WICHITA — The Kansas Credit Union Association has created a reality-type TV show along the lines of the "Biggest Loser," but in reality, these contestants could end up being the biggest winners.
The show called, "Money Possible: Destroy Debt Campaign," will air on KAKE-TV, an ABC-affiliated television station based in Wichita. The program will showcase weekly television segments that will follow three families who are members of local credit unions who have decided to deal with their debt and come out fiscally responsible.
"The Money Possible campaign is the first project to come out of KCUA's Innovation Lab, which launched last year," said Melissa Baptista, research and development director at KCUA. "The concepts of financial literacy and member education are both important to credit unions, and we wanted to highlight that credit unions are a smart financial partner."
The segments which began Tuesday, March 4, will air each Tuesday for 16 weeks during the 4 p.m. news. In addition, 15-second "Tip of the Week" spots will air several times a week.
Updates also will be posted on the MoneyPossible.org blog and the campaign can be followed with the #moneypossible hashtag.
The association did a "call for submissions" in December, and received more than 20 applicants. The participants will only use their first names and their respective Wichita credit unions will not be named in the show.
The participants are:
- Raquel, who is married and a mother of two young children. In her 30s, her goal is to pay down payday loans and learn to save.
- Lisa and Bryan, who are in their 40s and want to save for retirement. They have three older children. They need to learn to say "no" and live within their means.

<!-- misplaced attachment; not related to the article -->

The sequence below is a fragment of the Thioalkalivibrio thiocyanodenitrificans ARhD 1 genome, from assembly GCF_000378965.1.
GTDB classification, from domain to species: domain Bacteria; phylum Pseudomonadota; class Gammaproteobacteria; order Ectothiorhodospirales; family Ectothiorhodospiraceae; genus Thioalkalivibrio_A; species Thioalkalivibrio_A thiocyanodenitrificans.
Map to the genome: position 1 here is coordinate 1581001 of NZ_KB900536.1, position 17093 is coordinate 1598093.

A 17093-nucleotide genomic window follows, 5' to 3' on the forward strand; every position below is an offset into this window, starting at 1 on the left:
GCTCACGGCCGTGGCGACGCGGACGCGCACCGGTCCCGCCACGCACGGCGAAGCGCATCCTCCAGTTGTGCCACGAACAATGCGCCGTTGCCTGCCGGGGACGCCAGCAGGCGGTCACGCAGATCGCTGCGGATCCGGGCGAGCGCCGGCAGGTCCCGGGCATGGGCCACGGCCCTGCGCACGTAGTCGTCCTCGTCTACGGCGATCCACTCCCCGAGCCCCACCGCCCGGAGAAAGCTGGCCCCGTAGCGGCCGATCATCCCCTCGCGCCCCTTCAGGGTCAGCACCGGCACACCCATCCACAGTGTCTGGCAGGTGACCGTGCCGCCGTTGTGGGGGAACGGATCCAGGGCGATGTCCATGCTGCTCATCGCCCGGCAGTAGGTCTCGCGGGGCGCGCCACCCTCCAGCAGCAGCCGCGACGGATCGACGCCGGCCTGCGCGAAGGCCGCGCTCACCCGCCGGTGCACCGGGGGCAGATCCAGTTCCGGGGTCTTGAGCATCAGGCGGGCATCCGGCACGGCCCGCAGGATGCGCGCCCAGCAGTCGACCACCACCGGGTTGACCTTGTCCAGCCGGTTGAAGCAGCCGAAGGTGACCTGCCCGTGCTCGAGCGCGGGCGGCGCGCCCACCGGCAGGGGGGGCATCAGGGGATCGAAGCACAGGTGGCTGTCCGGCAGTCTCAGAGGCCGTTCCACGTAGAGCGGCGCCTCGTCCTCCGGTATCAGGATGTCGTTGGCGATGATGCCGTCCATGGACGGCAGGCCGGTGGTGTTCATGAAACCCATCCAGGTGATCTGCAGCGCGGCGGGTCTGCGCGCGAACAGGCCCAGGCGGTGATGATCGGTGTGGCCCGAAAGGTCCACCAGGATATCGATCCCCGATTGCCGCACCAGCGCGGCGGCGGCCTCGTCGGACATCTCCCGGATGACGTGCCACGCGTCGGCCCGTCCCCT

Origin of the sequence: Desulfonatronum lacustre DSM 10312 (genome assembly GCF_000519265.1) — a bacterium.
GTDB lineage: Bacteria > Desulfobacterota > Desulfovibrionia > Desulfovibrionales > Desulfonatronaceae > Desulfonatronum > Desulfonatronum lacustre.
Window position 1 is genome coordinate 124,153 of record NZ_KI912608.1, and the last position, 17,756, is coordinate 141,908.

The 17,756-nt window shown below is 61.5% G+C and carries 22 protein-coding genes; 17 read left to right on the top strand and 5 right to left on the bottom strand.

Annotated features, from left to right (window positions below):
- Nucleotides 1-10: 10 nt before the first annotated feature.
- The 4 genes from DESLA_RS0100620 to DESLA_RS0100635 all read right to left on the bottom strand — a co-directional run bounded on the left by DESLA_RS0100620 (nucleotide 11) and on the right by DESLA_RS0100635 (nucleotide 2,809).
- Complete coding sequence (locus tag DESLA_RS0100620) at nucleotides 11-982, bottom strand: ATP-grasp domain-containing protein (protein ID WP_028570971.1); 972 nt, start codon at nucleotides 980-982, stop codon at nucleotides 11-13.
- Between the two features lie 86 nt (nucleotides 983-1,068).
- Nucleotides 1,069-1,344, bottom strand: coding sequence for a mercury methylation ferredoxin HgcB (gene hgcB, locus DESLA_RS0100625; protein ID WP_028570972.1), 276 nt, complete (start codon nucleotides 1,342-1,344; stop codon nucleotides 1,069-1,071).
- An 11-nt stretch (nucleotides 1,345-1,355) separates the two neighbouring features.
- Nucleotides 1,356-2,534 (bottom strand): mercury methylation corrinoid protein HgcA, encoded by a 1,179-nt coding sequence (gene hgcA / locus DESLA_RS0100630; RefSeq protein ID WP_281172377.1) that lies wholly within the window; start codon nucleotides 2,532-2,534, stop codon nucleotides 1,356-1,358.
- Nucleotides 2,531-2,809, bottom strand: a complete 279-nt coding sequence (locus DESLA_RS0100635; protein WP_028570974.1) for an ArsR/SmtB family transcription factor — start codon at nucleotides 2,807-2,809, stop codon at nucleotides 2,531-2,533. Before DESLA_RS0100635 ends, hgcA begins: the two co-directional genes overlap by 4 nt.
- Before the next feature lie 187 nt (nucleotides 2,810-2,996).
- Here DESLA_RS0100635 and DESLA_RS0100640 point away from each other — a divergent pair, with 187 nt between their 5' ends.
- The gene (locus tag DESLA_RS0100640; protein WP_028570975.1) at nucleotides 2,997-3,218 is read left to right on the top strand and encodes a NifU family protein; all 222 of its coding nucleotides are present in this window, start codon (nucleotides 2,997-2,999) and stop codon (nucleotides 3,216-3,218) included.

- Fredica, divorced mother of four in her 50s, who wants to control impulse spending, and save enough to buy a house.
The March 18, March 25 and April 1 segments will focus in-depth on each member. The blog will be updated with those segments, as well as more material about the participants. Members will be asked the same questions.
The March 4 questions were: "What was the number one most wasteful item you spend money on" and "What is one small change you have already made?"
"In the spirit of social media, people are living their lives more publicly now," said Susan Dyer, communications director for the KCUA. "People relate to other people, and if they see that someone else was able to pay down loans or cut their debt in half, they may be inspired to do the same. We are using multiple platforms including television, a blog and social media, allowing us to reach farther than just Wichita or Kansas, and keep credit unions top of mind."